Curse Of Atlantis: Thorgal's Quest
Publisher: The Adventure Co.
Review written by : gsd
Curse Of Atlantis is based upon the European comic book series. This idea is introduced in the game as a series of black and white graphical transition pages that follow the story; a unique concept that is an added touch to a somewhat reaching storyline.
I did not read any reviews before playing the game, but perhaps I should have for the game contained many more action sequences than one would expect from Cryo or a typical adventure game, especially one with Atlantis in it's title. Another example, I guess of "trying to bridge the gap" between us stodgy adventurers and the action gang. As usual, however, it does not work very well. The action addict surely went bonkers as the story unfolded in somewhat tedious fashion while I am certain the adventure gang did some major head banging over the rather frustrating timed sequences. Even more damaging, a few of the sequences seemed simply tacked on without major relevance which served only to disrupt an already tenuous unfolding plot.
Nevertheless, this game is not without positives and I am glad I played it. It is not a very long game unless your are mired in one of the arcade sequences, dying for the 100th time. I finished it over a weekend in about ten hours playing time and I am not a very good action player. I was just a lucky one.
You play Thorgal, a Viking warrior who has come back from sea and is eager to join your family, however a terrible storm prevents you from traveling. Suddenly, an old magician shows up and gives you a glimpse of the future. What you see, is frightening! You witnesses yourself killing your own son! Now nothing will stop you from reaching your family for you know your son is in great danger. Storm or not, you must find a way and you are now off on a twisting and precarious adventure to reach home and save your son.
Interface and Gameplay
The game is 3rd person point-and-click and extremely linear. You cannot progress without accomplishing set tasks in a very rigid order so there is almost no flexibility or freedom of exploration in the game. At the same time, it keeps you on track and insures that you don't end up in a late segment missing a vital piece of inventory from earlier travels. As you complete each segment, you are transported to the next and cannot return to a previous one. You are on a one way path to home. Personally, I don't consider this a negative, just another approach.
The interface is straightforward and easy to use, and the cursor highlights hot spots and exit paths. There is nothing complex about the inventory system or any other navigational tool. Sometimes hotspots can be hard to detect in the rather busy and detailed scenery but not much more so than a host of other games.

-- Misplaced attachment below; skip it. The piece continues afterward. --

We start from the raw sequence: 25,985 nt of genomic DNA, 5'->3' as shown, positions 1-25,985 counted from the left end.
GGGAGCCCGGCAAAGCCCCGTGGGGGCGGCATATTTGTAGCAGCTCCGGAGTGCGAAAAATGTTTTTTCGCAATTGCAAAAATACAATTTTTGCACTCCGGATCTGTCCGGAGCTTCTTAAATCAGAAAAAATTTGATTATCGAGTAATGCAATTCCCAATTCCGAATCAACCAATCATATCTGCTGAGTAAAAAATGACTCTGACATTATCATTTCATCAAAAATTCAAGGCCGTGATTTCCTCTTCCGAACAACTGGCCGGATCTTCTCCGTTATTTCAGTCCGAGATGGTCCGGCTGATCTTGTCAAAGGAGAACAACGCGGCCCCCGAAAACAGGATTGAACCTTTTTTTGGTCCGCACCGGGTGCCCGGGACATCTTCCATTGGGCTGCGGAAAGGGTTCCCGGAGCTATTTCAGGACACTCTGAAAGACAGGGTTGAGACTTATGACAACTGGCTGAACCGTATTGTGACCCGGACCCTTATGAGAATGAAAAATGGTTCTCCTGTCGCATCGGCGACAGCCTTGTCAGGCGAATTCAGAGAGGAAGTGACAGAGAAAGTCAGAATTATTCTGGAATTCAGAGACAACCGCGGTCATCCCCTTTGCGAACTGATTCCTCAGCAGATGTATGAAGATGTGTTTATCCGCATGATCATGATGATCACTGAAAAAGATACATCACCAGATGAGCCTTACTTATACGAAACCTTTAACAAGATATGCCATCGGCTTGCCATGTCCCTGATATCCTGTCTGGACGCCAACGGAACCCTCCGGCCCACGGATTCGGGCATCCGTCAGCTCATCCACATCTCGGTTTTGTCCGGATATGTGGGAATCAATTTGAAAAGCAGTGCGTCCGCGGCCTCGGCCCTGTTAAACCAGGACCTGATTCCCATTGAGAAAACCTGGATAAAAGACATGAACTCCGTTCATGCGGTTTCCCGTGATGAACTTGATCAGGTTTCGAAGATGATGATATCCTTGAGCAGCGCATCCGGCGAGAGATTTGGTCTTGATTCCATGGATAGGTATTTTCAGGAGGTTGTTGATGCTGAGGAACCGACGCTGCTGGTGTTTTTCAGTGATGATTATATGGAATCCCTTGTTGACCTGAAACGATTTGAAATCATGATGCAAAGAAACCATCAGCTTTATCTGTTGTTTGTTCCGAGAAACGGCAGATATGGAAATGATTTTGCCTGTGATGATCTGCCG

And now, to the puzzles which I characterize as the best and worst of the game. Several of the arcade sequences involved shooting arrows, and worse yet, some of the sequences are timed. Oddly, you never shoot them at enemies, only things, but some of the things are moving, twirling and just plain frustrating to hit. But hit them you must if you are to progress which means that repeatedly dying becomes an integral part of the game. To me, this is a huge negative, because a good adventure needs to flow. It's hard to keep track of and appreciate the nuances
of the plot when you spend huge segments of time dying and restoring.
Two other puzzles also presented quite a challenge. One was a timed sequence where you had to find and assemble 5-6 objects, the other, a pattern recognition to cross a laser field. They were quite difficult yet paled in comparison to the arrow shooting ordeal.
I thought the remainder of the puzzles were excellent, and a few very innovative. How about a game of Runes against an expert? Lots of fun. Beat him 3 times and you get to progress. Lose 3 times and ....what else? You restore. But I can live with a challenge of the mind over reflexes and happily restore.
Graphics, Plot, Acting
The graphics were beautifully rendered with incredible detail, very colorful and convincing. The cut scenes were overall excellent. The characters had a somewhat wooden, blocky appearance, but not terribly distracting.
There was a lot of dialogue in the game and fortunately, the voice acting was quite good. There were no dialogue paths, you simply talk until the conversation runs out.
The story line was about what one might expect from a fantasy adventure, interesting and fanciful but not especially edge of the chair stuff. At times some of the episodes reached a bit out of bounds and I found myself losing some interest in my ultimate fate. But generally speaking, it held just enough suspense to get me through the arrows and to the finish line.
I didn't encounter any of the graphical bugs I have since read about. The game installed and played very well. I did, however, encounter error problems when trying to restore more than once without exiting and had to restart the computer each time. This obviously didn't do much for my frame of mind during the arrow trials...
450 MHz Pentium® II or Equivalent Processor
64 MB RAM
12x CD-ROM Drive
16 MB DirectX® Compatible 3D Video Card
Most of what I have since read about Thorgal's Quest pretty much puts the game in a very mediocre category. I give it a little better than that. It has it's charm despite the aggravations and is very very pretty to look at. Overall, the ease of navigation, graphics, sound, acting and to some degree, even the plot and puzzles make the game fun and interesting to play. Unfortunately, the dreaded timed arcade elements are a decided detraction and prevents a really enthusiastic recommendation. I give it a B-- There are better games, but there are surely a lot that are worse.
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